HEEL PAIN "IT IS NOT ALWAYS A SPUR"
By: Robert H.Sheinberg,D.P.M., D.A.B.F.A.S., F.A.C.F.A.S.
Heel pain is the most common reason why people visit our office. Most people think a spur is the cause of their pain. While this is true in a minority of cases, many other causes may be present. If the proper diagnosis is not made, treatment will be delayed with a potential for prolonged pain and in some cases severe consequences.
DID YOU FEEL A POP OR SUFFER A TRAUMATIC INJURY?
With any history of known trauma or persistent pain from initial incident, an X-ray, Ultrasound and/or MRI may be necessary to rule out a fracture of the calcaneus bone or rupture of the plantar fascia before other causes would be evaluated for and treated. Once ruled out the following pathologies listed below are explored as potential causes of the heel pain. Treatment for acure rupture of the plantar fascia inludes: rest, ice, compression, elevation, short period of non weightbearing until the pain is tolerable in a protected weightbearing CAM walker or cast; the ligament can take up to 12 weeks, sometimes more if reinjury occurs, to completely heal and return the patient to normal function.
- "PLANTAR FASCIITIS" Pain to the bottom of the heel or in the arch is caused by inflammation of the ligament (plantar fascia) that helps to support the foot. It is the most common condition causing heel pain. It may be caused by bad shoes, poor flexibility, alteration in one's activity routine, walking barefoot, poor biomechanics (flatfeet or high arch feet) or direct trauma. Pain is usually the worst after getting out of bed to walk in the morning or after standing from sitting for a short period of time. The pain will usually lessen or go away, but will reappear later in the day as the condition progresses. The heel and/or arch are usually tender without swelling. Treatment may include Rest, Ice, Taping the foot, Anti-inflammatories and Physical Therapy, Orthotics (custom insoles for shoes) and will usually permanently alleviate the problem. Occasionally Immobilization of the foot in a cast or brace to rest the foot may be needed. Surgery is almost never necessary and if so, noninvasive shockwave therapy is performed. A failure to improve following shockwave therapy may necessitate a small procedure to release the tight ligament from the heel bone and allow in most cases full recovery.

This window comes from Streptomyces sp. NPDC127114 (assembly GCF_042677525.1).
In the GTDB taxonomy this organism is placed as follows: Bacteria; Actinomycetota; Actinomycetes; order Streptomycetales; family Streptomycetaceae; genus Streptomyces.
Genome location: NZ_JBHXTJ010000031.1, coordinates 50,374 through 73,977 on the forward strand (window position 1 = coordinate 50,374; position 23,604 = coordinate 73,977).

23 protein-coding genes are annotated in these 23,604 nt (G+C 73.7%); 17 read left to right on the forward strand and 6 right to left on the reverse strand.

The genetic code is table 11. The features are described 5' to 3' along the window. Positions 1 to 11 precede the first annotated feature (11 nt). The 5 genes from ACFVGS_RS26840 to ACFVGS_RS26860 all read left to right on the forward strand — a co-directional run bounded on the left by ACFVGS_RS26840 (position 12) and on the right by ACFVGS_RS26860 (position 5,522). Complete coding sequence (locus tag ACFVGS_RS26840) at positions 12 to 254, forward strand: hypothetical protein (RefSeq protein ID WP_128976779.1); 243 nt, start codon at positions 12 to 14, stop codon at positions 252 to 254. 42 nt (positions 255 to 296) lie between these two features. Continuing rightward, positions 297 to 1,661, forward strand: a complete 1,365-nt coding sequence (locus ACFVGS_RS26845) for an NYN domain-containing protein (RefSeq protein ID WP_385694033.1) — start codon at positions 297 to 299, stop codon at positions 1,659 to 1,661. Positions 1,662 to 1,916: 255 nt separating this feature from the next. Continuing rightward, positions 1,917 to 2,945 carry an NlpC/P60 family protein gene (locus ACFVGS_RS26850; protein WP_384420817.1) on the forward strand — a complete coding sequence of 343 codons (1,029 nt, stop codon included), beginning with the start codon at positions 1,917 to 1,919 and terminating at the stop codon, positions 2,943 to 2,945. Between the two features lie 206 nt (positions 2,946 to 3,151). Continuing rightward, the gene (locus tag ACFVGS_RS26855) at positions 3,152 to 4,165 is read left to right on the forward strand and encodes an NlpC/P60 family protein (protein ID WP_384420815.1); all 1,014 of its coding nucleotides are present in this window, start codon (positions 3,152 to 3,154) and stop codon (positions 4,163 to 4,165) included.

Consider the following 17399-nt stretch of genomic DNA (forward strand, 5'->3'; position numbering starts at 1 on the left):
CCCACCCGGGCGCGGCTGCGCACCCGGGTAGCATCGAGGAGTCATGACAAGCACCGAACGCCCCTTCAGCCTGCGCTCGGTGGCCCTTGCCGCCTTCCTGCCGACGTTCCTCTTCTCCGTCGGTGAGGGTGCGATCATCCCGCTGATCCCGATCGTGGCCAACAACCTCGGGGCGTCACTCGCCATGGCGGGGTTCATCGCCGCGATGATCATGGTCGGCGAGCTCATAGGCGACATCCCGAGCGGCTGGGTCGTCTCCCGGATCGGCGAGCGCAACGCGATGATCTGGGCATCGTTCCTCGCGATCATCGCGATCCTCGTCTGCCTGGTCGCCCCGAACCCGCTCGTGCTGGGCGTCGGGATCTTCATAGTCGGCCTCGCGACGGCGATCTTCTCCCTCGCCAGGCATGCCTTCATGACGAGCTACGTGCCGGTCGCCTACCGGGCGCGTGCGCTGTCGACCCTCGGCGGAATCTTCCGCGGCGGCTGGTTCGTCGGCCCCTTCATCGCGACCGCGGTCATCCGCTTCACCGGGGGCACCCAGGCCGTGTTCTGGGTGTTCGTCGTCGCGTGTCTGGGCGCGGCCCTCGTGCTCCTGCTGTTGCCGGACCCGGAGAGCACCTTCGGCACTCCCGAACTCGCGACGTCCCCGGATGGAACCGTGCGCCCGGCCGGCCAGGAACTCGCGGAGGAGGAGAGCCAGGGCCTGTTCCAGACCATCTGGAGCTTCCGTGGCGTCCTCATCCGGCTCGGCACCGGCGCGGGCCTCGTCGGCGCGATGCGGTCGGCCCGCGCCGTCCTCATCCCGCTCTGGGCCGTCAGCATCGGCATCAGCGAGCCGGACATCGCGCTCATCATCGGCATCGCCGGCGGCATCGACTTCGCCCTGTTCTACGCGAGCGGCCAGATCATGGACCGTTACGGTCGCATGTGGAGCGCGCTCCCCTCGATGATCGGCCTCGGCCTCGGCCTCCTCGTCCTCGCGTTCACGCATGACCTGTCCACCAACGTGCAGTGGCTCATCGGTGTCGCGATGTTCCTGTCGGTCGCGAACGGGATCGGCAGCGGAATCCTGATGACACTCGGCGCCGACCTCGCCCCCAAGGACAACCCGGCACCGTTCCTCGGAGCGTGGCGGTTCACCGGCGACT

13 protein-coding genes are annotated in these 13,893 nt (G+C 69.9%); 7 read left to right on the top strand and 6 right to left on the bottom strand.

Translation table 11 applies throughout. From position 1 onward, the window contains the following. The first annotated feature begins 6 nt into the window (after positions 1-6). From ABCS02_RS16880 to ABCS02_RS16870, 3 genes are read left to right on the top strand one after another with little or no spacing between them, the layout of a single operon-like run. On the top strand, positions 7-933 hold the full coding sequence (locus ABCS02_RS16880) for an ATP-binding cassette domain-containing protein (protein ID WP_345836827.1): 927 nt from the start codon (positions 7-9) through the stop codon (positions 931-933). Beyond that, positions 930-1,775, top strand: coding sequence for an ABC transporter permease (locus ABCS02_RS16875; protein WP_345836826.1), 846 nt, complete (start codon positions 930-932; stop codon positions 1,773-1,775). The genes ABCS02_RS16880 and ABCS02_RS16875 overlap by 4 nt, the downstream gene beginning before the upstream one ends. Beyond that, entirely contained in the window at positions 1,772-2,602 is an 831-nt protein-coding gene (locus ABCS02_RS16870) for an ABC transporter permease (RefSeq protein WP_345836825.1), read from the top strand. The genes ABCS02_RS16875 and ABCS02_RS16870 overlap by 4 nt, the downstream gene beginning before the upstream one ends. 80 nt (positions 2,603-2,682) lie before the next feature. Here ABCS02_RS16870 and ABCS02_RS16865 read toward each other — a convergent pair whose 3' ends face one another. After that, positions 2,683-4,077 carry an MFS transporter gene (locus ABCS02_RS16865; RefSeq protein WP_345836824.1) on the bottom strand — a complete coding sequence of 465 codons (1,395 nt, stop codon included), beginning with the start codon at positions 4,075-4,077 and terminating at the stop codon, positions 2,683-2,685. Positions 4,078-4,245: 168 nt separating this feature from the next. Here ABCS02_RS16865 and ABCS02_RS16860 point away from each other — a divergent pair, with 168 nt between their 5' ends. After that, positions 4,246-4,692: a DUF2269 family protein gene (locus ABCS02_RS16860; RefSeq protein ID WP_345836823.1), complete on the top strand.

- "STRESS FRACTURES" An overuse injury where the heel bone (calcaneus) has too much stress on it causing it internally to break (microfracture). It is usually due to a sudden alteration in one's training regimen. The heel bone will be diffusely tender and mild to moderately swollen. The pain may be mild in the morning and will always worsen as the day goes on. Treatment includes Rest and occasionally a walking cast or boot to allow the bone to heal. If the foot posture predisposes the patient to these problems, a custom molded orthotic made for the shoe should prevent recurrence.